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Isles of Scilly
Photograph: ShutterstockIsles of Scilly

9 UK destinations that look nothing like the UK

Seriously, these unexpected places in the UK will make you feel like you’re abroad

Ellie Walker-Arnott
Written by
Ellie Walker-Arnott
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The last few years have forced us to look a little closer to home when planning our escapes, and, pals, our eyes have been opened. Overseas travel is back on the agenda and the world is opening back up, but it turns out you don’t actually need to venture away from the UK to find international vibes.

Lush waterfalls, sun-soaked rivieras and white-sand beaches? We’ve got ’em. After a subtropical trip or more of a Scandi mood? Look no further than these UK places that will make you feel like you’re abroad. No passport required.

Visiting the UK? Don’t go thinking it’s all Downton Abbey-esque stately homes and neat stone cottages. The UK can be surprising, too.

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Henrhyd Falls, Powys
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Henrhyd Falls, Powys

You don’t need to travel far for tropical scenes. Henrhyd Falls is the highest waterfall in South Wales, and plunges dramatically into a lush, wooded gorge, just like insta-famous Nungnung and Tegenungan waterfalls on the Indonesian island of Bali. You’ll just want walking boots and waterproofs, rather than your most photogenic swimwear.

 

Portmeirion, Gwynedd
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Portmeirion, Gwynedd

It’s a town clinging to the North Wales coast, but, if you didn’t know better, Portmeirion could be the Italian Riviera or the hilltops of Sintra, just outside Lisbon, with their rainbow-hued palaces. Built throughout the twentieth century by Sir Clough Williams-Ellis, the collection of technicolour buildings on the edge of Snowdonia National Park were designed to make up a playful, mock-Italian village. Bellissimo!

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Hitchin Lavender, Hertfordshire
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Hitchin Lavender, Hertfordshire

You don’t have to brave the Channel Tunnel for a heady whiff of the purple stuff this summer. Sure, Provence is delightful but so are the fragrant fields of Hertfordshire. Pre-book a slot in flowering season to explore 35 miles of lavender-lined rows and picnic among the blooms, which usually peak in mid to late August.

Chapel Down winery, Kent
Photograph: Chapel Down/Chris Gale

Chapel Down winery, Kent

Daydreaming about sun-soaked afternoons spent sipping local wines among the vines? No need to go to Bordeaux for that, pals. England has some world-class vineyards. Head to Chapel Down in Kent and wander the estate before sampling glasses of British wine made from grapes grown in the south east of England.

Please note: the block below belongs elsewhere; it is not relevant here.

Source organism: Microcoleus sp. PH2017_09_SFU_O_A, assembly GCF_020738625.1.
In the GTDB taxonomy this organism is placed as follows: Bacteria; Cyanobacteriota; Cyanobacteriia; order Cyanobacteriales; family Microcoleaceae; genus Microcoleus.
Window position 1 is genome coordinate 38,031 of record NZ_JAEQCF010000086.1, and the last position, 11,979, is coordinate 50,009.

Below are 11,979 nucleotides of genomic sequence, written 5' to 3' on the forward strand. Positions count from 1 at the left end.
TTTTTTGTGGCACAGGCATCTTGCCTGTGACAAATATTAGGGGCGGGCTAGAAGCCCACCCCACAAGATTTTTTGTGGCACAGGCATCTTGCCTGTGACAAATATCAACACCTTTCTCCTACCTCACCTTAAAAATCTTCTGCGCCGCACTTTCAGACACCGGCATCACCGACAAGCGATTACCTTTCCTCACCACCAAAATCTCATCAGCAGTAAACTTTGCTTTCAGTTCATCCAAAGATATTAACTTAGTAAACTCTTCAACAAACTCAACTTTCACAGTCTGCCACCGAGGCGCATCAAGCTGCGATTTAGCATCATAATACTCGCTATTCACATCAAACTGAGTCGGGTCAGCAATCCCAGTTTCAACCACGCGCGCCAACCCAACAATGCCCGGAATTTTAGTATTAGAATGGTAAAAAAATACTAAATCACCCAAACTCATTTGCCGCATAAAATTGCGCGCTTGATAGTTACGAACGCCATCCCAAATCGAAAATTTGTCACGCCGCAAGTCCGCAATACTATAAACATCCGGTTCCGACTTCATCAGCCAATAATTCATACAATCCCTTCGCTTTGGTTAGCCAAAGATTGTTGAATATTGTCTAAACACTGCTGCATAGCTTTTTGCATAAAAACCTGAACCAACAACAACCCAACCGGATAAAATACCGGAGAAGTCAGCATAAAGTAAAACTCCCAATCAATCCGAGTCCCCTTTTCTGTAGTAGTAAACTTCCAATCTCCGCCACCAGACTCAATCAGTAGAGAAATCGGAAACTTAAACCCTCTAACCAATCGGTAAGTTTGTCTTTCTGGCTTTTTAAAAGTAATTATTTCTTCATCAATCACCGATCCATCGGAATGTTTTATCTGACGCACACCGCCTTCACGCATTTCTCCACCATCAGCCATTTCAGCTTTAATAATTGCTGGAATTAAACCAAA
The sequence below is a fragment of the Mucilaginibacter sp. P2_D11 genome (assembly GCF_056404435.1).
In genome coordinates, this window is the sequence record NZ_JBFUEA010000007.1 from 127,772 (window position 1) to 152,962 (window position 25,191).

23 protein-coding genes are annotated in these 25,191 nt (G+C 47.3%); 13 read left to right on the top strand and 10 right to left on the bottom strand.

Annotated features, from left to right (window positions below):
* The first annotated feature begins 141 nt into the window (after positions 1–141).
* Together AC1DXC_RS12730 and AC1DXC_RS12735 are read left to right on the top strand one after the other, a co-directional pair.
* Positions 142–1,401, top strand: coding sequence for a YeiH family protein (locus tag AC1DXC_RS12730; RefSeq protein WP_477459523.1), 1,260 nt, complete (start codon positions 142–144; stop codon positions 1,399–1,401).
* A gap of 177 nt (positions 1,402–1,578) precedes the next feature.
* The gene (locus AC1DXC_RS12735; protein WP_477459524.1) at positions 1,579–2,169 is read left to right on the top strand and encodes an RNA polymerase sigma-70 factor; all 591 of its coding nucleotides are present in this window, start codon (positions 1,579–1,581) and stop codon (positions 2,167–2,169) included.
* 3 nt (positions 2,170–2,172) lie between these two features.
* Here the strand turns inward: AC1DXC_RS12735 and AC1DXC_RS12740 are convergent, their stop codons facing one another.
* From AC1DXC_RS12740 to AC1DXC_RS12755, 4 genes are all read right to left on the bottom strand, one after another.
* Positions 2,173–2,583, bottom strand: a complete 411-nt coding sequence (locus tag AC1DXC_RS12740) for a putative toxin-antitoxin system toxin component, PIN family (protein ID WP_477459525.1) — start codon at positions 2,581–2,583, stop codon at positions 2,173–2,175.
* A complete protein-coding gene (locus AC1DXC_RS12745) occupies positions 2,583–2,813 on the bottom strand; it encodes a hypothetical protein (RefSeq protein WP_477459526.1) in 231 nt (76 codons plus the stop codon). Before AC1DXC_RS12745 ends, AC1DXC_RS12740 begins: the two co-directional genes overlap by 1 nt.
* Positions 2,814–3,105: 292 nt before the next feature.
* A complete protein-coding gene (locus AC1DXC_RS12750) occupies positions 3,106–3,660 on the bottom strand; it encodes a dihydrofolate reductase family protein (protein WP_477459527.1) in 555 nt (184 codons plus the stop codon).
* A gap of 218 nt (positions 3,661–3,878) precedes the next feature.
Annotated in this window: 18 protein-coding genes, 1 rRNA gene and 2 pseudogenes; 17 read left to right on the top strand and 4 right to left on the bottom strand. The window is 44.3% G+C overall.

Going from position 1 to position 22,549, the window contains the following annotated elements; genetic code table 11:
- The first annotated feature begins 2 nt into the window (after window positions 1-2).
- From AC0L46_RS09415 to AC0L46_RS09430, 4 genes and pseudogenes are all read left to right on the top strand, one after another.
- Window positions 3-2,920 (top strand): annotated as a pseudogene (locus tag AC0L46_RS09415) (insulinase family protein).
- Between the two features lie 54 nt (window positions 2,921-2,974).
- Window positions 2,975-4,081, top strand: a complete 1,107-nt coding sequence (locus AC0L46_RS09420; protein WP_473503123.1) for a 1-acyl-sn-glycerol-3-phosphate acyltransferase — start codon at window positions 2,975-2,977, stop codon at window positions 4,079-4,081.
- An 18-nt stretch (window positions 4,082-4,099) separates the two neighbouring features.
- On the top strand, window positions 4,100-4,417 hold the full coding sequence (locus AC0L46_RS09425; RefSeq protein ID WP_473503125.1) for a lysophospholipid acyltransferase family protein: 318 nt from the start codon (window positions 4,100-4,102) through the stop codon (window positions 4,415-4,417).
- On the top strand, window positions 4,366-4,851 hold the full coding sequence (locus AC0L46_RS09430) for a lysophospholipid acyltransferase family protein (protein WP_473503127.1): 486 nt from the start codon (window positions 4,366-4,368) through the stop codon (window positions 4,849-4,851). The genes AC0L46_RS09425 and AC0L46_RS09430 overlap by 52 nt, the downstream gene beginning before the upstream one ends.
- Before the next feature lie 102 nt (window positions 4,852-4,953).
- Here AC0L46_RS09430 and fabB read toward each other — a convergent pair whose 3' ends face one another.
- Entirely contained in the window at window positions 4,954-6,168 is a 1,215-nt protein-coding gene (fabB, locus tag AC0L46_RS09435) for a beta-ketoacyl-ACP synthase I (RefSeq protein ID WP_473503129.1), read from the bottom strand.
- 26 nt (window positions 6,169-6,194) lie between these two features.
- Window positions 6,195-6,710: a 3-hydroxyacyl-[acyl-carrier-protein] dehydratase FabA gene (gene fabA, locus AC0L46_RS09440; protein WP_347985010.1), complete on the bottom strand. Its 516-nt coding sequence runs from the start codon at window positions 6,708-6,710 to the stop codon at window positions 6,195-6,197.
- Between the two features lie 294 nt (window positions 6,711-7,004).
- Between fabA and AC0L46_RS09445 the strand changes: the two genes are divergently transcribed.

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Isles of Scilly, Cornwall
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Isles of Scilly, Cornwall

If you don’t feel like you’re on holiday until you’ve crossed a body of water, try out the subtropical Scillies. They’re an unspoilt archipelago just off the English coast, but thanks to the islands’ white sandy beaches and bobbing palms (Tresco Abbey Garden is like the inside of a Kew glasshouse gone wild), you might be able to convince yourself you’re in the Caribbean rather than Cornwall.

Dungeness, Kent
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Dungeness, Kent

Few places in the UK make you feel as though you’ve stumbled through a portal more than Dungeness. The bleak and atmospheric beach, made up of scrubland, wild flowers and shingle, is dotted with lighthouses, neat wooden huts, tumbledown shacks, fishing boats, a bloom of new, design-led cabins and even a nuclear power station for added otherworldly atmosphere. It could be the northern coast of Norway or, like, the moon.

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Kynance Cove, Cornwall
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Kynance Cove, Cornwall

Little imagination is required to believe you’ve swapped the UK for somewhere further afield at Kynance Cove, thanks to its clear, turquoise waters, dramatic rock stacks and soft sands. The stunning and super-popular Cornish beach could easily be mistaken for the rocky coast of Sardinia or the kind of gems you’d discover while island-hopping through Croatia.

 

Isle of Skye, Inverness-shire
Photograph: Shutterstock

Isle of Skye, Inverness-shire

You can find Iceland-esque landscapes on Scotland’s Skye. The island’s Mealt Falls is a dead ringer for Háifoss waterfall in Iceland, and the rest of the spot’s mind-boggling scenery makes a stellar stand-in too. Check out the Scandi-style houses that dot the northern reaches around the Quiraing landslip. Bonus points if the Northern Lights make an appearance. 

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St Michael’s Mount, Cornwall 
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St Michael’s Mount, Cornwall 

Pretty sure this is Normandy? St Michael’s Mount is actually in Cornwall, but it’s almost identical to, if smaller than, Mont-Saint-Michel, its counterpart across the Channel. Just like at its French doppelganger, you’ll get cut off from the mainland when the tide comes in. Luckily, there are hot pasties and piles of fudge in the island café to keep you busy until the causeway re-emerges from beneath the waves.

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